The biggest one yet? Major nor’easter expected Wednesday

BY John Cifelli, Meteorologist |
  • Crippling, historic March snowstorm imminent
  • Over a foot of snow in places
  • Coastal flooding concerns, particularly southern coast
  • Widespread power outages possible

Happy spring, New Jersey. Although many are focused on big snow totals tomorrow, let’s start with the “right now” weather-wise in New Jersey. The first wave of precipitation in our “one-two punch” of midweek winter weather has spread snow, sleet and freezing rain across central and southern New Jersey. This will persist into the first half of the night. As the sun sets and surface temperatures slide below freezing, I’m concerned about icing potential when precipitation falls as drizzle. If you see a burst of heavier precipitation, it’s likely to be snow or sleet. When the intensity lessens, that’s when you’re at risk to see a glaze. This is the worry east of Philadelphia and into the Pine Barrens Tuesday night. Snow and sleet accumulations will be minor, otherwise.

As we progress through the night, precipitation will taper or even end in most locations, except perhaps extreme southern New Jersey. As our new coastal low develops, precipitation will blossom as the upper level dynamics do their dirty work. By 8 or 9 a.m., snow should have spread into far northwestern New Jersey. The rest of the state will be steadily snowing, except some sleet and rain may be mixed in across Cape May County and adjacent parts of the state. Even here, low and midlevel cold should be scoured out by late morning, turning everything to snow statewide. Then, it snows in buckets. I still think the Turnpike corridor is the axis of heaviest snow, give or take a few miles on either side. Along this path, expect over a foot of snow on non-paved surfaces, and a bit less on the streets. Outside this axis, there will be a bit less, but still substantial totals that could approach a foot or more in a few spots. There will be less where there are mixing issues along the southeast coast and in Cape May County. I also think there’s a sharp cutoff on the northwest fringe of the system. This could clip totals in Sussex, Passaic, and western Bergen Counties, or the cutoff line could be just north of there.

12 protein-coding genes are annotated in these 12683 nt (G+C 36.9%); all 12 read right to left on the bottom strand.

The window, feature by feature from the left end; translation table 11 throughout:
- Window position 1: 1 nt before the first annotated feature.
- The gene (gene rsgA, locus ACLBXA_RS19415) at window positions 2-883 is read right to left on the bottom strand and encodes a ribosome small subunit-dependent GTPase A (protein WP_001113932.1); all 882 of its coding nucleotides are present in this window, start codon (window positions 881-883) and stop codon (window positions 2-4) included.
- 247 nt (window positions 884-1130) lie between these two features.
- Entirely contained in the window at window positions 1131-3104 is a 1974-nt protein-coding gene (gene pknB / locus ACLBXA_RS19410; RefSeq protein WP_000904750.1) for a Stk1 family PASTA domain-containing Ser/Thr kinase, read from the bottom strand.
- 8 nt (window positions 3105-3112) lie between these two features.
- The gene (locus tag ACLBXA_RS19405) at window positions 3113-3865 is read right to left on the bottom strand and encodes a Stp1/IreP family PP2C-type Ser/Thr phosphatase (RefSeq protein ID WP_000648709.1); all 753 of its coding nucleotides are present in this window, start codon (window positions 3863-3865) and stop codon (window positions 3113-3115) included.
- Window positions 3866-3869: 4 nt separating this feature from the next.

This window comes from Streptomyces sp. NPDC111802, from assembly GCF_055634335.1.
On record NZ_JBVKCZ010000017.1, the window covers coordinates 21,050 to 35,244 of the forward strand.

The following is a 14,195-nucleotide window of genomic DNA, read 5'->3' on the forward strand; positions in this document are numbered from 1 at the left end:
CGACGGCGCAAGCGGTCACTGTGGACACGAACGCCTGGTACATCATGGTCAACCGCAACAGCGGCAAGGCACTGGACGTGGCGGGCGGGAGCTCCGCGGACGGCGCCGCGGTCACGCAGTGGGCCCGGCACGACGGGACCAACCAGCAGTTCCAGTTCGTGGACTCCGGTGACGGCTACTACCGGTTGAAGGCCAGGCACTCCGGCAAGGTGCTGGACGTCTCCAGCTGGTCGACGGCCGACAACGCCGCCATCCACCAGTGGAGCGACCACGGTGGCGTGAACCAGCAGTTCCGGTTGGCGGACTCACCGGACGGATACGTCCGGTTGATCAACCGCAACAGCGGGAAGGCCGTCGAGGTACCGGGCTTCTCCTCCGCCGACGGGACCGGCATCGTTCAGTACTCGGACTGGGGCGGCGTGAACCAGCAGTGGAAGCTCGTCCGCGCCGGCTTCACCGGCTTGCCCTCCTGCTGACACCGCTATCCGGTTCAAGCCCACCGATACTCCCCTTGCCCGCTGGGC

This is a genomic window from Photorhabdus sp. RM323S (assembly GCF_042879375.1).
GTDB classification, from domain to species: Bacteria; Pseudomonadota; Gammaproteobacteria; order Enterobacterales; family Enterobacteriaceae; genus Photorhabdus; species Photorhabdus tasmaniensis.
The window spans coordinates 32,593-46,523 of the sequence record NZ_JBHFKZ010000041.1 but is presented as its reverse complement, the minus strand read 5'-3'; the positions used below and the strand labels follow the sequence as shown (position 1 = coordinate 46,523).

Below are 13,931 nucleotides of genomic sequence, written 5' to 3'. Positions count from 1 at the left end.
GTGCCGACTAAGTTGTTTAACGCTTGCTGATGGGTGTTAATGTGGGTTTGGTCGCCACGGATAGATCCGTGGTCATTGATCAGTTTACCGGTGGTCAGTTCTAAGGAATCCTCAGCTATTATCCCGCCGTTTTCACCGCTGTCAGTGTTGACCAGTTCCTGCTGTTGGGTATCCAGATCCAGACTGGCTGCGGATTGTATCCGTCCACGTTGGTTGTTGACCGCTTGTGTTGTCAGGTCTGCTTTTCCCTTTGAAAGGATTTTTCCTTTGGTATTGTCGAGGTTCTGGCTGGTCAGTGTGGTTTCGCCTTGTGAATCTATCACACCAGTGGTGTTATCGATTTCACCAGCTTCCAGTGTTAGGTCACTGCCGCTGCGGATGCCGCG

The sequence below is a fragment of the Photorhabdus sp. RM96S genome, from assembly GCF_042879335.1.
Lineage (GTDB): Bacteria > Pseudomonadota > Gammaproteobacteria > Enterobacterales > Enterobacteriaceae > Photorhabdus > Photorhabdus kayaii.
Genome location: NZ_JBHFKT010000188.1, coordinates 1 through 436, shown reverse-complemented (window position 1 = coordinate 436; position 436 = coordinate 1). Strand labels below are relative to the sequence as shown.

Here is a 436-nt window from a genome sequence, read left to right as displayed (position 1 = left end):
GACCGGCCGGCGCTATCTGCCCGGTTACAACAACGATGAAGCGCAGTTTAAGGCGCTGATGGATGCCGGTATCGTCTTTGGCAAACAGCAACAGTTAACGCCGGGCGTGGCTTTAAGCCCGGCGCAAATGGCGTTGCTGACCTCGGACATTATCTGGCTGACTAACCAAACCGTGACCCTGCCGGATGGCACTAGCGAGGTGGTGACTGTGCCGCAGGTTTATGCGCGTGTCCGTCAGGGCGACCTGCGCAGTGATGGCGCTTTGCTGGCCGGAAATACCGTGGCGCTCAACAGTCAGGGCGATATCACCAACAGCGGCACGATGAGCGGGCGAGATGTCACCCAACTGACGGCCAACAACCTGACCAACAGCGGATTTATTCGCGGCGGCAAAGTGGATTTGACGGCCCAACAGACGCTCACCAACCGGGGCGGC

The heavy snow and prolific totals are due in part to the very slow movement of the coastal low. Its nearly stationary movement will result in a couple feet of storm surge, inundating southern coastal bays and inlets with “moderate” or borderline “major” flooding. Another aspect of this storm that can’t be understated is once again the threat of widespread power outages. This snow is heavy and water-laden, it will snap branches and bring trees down. This is a particular concern for anyone seeing icing tonight. Strong winds should be confined to coastal counties. Blizzard conditions could be realized at times along the immediate coast, especially in Monmouth and Ocean Counties.

Snow tapers west to east in the early evening Wednesday, and should be over by about midnight. That means we will all need Thursday to dig out and recover. This should be a storm that causes multiple days of closings, especially if the outages are realized. If the forecast comes to fruition, it’s a historic storm in a parade of nearly unprecedented March winter weather.